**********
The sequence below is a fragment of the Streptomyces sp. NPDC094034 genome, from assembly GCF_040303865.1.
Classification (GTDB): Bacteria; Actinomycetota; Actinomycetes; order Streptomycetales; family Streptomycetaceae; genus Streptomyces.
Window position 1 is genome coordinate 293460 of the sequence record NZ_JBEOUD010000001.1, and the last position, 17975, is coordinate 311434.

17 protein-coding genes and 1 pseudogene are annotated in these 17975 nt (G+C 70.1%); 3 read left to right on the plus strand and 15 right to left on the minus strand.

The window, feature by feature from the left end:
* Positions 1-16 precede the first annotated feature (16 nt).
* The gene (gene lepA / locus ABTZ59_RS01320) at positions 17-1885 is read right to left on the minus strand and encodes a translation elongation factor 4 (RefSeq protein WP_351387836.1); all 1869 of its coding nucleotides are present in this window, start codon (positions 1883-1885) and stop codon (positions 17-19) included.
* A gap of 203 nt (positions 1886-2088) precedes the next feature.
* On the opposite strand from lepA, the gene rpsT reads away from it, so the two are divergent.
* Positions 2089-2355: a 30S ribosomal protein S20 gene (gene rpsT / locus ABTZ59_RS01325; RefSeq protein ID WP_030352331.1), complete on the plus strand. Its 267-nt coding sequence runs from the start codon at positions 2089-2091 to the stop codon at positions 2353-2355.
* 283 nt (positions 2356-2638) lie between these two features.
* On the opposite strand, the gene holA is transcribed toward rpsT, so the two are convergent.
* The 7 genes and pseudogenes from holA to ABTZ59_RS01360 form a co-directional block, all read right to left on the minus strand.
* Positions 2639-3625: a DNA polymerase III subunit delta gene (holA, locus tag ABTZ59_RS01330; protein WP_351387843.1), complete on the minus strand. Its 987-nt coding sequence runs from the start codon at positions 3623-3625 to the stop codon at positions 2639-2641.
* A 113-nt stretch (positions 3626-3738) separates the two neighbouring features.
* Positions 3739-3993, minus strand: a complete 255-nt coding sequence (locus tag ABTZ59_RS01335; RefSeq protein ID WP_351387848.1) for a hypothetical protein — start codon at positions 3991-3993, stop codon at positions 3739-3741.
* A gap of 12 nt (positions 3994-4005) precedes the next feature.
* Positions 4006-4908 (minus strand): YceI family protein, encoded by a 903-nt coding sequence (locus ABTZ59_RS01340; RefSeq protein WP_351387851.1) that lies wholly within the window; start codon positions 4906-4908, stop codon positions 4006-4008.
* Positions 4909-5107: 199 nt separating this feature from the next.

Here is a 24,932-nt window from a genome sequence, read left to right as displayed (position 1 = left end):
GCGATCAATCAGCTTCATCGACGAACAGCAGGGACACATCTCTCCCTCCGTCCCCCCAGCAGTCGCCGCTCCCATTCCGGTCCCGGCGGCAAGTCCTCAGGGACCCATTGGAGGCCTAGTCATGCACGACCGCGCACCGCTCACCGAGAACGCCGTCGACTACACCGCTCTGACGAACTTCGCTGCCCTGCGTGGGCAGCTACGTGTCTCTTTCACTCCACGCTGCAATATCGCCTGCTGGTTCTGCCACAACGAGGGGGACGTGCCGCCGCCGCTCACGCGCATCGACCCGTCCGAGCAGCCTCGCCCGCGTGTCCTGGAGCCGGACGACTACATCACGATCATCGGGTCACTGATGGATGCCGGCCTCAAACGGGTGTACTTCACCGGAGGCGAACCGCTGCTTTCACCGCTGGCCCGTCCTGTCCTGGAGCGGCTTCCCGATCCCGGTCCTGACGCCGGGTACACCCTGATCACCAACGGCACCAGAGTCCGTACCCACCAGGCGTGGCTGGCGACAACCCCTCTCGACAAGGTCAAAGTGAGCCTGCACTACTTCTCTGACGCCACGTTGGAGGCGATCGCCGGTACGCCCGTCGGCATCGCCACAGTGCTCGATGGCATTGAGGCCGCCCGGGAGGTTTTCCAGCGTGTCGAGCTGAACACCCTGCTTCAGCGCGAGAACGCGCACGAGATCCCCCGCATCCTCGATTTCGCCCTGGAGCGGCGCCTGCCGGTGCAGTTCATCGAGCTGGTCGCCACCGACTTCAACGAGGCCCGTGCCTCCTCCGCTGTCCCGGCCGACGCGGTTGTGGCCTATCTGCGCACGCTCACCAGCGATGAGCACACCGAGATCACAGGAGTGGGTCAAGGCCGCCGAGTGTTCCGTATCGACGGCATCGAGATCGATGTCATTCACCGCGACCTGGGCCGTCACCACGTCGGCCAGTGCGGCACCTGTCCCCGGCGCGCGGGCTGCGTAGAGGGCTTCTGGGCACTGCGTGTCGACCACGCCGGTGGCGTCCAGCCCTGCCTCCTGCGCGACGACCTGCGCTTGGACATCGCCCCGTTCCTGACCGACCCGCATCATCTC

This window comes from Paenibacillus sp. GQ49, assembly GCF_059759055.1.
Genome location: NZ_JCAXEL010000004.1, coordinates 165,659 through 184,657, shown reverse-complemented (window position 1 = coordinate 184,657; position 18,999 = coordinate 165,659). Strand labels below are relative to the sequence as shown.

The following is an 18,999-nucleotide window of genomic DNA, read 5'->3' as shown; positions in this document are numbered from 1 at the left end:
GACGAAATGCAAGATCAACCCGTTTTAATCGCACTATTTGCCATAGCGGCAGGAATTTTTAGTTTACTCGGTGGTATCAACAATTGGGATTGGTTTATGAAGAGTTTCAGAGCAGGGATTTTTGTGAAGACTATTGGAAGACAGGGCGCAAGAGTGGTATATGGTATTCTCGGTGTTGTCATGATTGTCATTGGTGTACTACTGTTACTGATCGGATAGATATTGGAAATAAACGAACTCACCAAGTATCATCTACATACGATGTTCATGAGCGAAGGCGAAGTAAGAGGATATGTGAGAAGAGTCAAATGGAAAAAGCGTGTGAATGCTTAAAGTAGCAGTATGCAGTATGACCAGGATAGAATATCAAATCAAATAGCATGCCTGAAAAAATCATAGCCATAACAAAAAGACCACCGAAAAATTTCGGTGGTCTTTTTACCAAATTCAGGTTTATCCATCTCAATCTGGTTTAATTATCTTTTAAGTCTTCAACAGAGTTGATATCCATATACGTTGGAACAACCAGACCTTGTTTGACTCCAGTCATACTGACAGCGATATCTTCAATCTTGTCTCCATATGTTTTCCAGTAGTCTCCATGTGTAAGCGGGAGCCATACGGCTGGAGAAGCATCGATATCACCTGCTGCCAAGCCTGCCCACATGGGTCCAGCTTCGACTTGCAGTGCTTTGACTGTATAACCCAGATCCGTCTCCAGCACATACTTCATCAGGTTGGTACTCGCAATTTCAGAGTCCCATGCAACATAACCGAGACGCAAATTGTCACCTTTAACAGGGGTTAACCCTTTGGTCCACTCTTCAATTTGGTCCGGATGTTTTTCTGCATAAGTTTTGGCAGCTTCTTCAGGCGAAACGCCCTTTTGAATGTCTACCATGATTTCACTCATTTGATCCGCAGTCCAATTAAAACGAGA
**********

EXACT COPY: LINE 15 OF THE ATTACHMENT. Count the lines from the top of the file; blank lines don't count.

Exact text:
* A 113-nt stretch (positions 3626-3738) separates the two neighbouring features.